Tag Archives: calendar

Making it even easier to manage your tasks

We all know how it feels to have countless to-dos, making it hard to know where to start. With all the daily demands, having a simple way to organize and keep track of various tasks helps you get one step closer to checking them off your list.

The ideal solution meets you where your thoughts and your productive moments happen — whether you’re in the midst of working on your laptop, making a to-do list on your phone, or just need a way to capture thoughts while on the go. This is why we’re making it easier for our products to work better together, no matter where or how you work.

Millions of people use Google to help them stay on top of their everyday to-dos across Google Assistant, Calendar and Tasks. Soon, we’ll be simplifying our task management solutions by migrating Assistant and Calendar Reminders to Google Tasks. This means you will now have an easy way to view and manage all your to-dos in one place through Google Tasks, regardless of whether you create them using Assistant or Calendar.

Get it all done with Google Tasks

Google Tasks helps users get stuff done with a simple and productive solution across their personal and professional lives. It can sync across your devices, so your lists and tasks go with you, wherever you are. Plus, you can easily access Tasks from your favorite Google Workspace apps like Gmail, Calendar and Chat.

Here are a few ways you can get more done with Google Tasks:

  • Use the “Add to tasks” button in Gmail so important action items don’t get lost in your inbox
  • Create tasks directly from Google Chat to turn a thought into a clear action
  • Create a task in Google Calendar so you can pick the perfect time to get it done
  • Sort the tasks you create into lists and star the ones that are most important to you
Animation of using the “Add to Tasks” button in Gmail,  then starring the task to mark as important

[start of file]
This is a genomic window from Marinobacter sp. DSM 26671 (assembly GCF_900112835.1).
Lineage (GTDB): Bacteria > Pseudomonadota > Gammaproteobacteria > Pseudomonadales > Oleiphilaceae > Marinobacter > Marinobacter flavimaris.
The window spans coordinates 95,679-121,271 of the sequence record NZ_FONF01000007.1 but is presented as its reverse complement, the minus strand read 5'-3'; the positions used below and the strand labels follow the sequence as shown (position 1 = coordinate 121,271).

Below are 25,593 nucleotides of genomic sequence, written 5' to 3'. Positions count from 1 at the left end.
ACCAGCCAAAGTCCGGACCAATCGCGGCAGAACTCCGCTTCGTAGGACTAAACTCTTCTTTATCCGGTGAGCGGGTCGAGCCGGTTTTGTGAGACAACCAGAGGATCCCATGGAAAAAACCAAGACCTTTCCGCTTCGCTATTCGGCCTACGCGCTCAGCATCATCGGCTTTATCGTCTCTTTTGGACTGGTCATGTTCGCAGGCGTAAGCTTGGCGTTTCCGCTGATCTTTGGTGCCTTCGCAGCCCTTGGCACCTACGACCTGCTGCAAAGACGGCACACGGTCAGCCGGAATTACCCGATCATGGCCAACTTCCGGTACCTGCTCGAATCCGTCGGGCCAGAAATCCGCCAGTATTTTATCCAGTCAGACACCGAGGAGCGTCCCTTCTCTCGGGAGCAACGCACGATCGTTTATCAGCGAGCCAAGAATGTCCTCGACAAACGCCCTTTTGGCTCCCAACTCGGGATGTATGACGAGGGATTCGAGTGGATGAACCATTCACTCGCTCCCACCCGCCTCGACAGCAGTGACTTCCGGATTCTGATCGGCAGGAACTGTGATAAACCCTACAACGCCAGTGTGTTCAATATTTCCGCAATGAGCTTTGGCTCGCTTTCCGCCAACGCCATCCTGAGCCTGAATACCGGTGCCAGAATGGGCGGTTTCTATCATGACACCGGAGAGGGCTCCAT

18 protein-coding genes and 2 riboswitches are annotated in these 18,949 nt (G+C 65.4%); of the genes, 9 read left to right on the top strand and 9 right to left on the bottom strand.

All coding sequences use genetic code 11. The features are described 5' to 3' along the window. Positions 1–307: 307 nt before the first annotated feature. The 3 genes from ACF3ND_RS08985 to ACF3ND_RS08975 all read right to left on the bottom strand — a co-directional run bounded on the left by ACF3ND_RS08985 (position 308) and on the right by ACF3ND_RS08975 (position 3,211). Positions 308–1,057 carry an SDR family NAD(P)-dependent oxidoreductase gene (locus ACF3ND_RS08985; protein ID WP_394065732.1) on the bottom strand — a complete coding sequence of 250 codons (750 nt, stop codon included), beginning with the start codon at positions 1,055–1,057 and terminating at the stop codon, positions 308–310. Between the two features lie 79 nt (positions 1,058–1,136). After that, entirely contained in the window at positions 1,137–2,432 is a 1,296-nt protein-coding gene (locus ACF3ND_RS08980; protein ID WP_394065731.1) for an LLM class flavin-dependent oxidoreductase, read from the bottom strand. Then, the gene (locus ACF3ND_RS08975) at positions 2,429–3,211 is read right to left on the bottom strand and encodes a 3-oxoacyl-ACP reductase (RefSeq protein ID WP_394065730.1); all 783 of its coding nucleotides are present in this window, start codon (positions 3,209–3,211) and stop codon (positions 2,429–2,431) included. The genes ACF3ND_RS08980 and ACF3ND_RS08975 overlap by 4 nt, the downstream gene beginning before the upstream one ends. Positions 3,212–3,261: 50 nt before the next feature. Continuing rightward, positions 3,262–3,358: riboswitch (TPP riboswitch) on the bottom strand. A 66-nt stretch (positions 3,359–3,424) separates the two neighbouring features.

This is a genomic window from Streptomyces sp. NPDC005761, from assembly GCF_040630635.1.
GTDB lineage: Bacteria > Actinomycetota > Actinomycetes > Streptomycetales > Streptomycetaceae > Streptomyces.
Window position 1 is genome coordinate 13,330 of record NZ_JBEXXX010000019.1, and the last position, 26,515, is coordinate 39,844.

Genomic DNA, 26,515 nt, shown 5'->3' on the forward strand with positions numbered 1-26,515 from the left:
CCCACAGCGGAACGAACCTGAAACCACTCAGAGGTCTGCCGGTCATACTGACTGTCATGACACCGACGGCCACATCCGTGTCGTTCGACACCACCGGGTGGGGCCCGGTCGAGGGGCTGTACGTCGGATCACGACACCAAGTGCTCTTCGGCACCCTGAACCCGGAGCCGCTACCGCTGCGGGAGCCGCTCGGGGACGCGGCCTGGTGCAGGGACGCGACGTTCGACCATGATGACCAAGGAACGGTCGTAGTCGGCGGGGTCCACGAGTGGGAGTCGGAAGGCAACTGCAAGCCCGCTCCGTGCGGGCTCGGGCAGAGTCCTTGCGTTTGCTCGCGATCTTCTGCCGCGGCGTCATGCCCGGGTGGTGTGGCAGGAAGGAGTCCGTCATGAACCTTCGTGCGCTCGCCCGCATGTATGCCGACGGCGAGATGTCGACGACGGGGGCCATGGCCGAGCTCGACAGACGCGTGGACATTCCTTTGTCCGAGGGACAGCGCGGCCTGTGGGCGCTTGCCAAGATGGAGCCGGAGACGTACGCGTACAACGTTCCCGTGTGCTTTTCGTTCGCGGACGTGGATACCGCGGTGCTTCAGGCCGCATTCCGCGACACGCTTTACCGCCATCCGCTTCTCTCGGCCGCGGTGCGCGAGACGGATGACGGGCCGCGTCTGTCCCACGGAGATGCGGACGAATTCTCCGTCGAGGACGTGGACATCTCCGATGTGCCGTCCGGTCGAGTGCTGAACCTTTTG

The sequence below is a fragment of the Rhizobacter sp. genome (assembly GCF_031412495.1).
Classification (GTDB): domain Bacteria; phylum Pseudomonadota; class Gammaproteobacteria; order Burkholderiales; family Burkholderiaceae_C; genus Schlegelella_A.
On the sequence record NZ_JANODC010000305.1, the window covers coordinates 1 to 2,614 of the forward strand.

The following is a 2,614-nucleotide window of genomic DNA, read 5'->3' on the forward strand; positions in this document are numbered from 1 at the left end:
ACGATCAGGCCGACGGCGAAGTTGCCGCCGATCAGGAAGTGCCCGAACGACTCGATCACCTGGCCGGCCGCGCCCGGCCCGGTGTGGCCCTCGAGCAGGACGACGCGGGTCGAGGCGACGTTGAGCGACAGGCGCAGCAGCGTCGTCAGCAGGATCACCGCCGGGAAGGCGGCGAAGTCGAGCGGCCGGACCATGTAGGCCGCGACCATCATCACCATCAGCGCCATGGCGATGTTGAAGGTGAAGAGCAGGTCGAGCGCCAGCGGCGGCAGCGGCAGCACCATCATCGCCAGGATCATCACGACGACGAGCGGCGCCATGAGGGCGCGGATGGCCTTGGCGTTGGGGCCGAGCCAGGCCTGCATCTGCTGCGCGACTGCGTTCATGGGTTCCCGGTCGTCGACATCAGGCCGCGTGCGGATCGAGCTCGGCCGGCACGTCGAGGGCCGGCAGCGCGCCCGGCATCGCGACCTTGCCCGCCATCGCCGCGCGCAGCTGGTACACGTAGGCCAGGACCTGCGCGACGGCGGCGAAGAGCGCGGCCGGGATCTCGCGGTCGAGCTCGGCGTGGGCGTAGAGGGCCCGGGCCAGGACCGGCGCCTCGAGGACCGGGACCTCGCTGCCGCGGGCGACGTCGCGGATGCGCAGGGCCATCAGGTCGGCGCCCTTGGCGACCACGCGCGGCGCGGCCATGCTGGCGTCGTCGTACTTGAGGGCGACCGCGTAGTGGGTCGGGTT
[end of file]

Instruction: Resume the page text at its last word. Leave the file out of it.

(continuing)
Once you’ve captured and organized your tasks, you can keep track of your progress by marking them as complete to show what you’ve accomplished.

Planning a family reunion with Google Workspace

For my Texan family, anything is an opportunity to barbecue: a long weekend, some good weather, or just a good day in general. For years, a barbecue has been our simple way to get our loved ones together — and there wouldn’t be much planning involved.

We’d have an invitation sent around with a date and a suggested time, and that’s about it. Yet after years of barbecues, questions like “who’s coming again?” and “can someone send me the group photos?” still circled the picnic table. Somehow we didn’t have a system for our tradition, which got frustrating when we started having more guests than space.

I decided to do something about it. Encouraged by memories of our growing tradition (and the chance to become the favorite grandchild), I started researching tools to plan family gatherings. Thanks to lessons from Google’s Applied Digital Skills program, I’ve learned how to add some coordination to our barbecues. Now, I can easily keep track of plans and many of my family’s memories using some of my favorite apps in Google Workspace. Here’s how to do it when you’re planning your own family barbecue or reunion picnic.

Kick off your planning with Google Calendar

The most important part of any family reunion is… family! If it’s your responsibility to invite them, you want to let them know early, even though you might not have all the details finalized. Thankfully, Calendar lets you send modifiable invitations. So if later you decide to hold the picnic in your aunt’s backyard instead of the park, you can easily change the location in the invite and send an email update to guests.

And to make sure you’re on top of everything, Calendar helps you remember events and things on your to-do list through notifications and Google Tasks. To learn how to use both features, I took the Organize Your Day with Google Calendar and Create Task in Calendar lessons. Afterwards, I knew how to customize notifications that only alerted me about an event when it was most helpful for me. I also learned about calendar entries called Tasks that you can use to prompt yourself to remember small things like “pick up groceries for the family reunion.” Like events, you can even make these entries repeat for the tasks that require frequent attention.

How to make a Task repeat in Google Calendar

Use folders in Google Drive to organize your memories and documents

Once you’ve scheduled everything, you’ll want a place to store your important documents and memories. Fortunately, Drive offers a place to keep all of your family reunion files, and a way to organize them through folders, subfolders and color coding.